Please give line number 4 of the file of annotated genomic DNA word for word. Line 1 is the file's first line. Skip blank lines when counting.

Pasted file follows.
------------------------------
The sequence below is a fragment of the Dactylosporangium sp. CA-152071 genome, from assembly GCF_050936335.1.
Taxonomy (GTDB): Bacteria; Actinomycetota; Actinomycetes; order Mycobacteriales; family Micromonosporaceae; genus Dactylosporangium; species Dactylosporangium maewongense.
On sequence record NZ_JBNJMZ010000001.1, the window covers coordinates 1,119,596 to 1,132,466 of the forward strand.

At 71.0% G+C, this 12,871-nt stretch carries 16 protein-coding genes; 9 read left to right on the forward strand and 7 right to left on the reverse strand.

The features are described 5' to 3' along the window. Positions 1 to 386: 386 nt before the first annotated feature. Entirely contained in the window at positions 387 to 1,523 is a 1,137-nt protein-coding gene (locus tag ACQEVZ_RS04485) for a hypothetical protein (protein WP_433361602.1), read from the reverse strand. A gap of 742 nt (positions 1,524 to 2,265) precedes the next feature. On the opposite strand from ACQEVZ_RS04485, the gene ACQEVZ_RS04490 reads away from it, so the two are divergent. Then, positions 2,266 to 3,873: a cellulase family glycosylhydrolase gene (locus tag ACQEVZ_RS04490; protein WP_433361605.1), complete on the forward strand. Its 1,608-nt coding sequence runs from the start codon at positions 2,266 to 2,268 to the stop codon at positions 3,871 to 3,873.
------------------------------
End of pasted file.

At 71.0% G+C, this 12,871-nt stretch carries 16 protein-coding genes; 9 read left to right on the forward strand and 7 right to left on the reverse strand.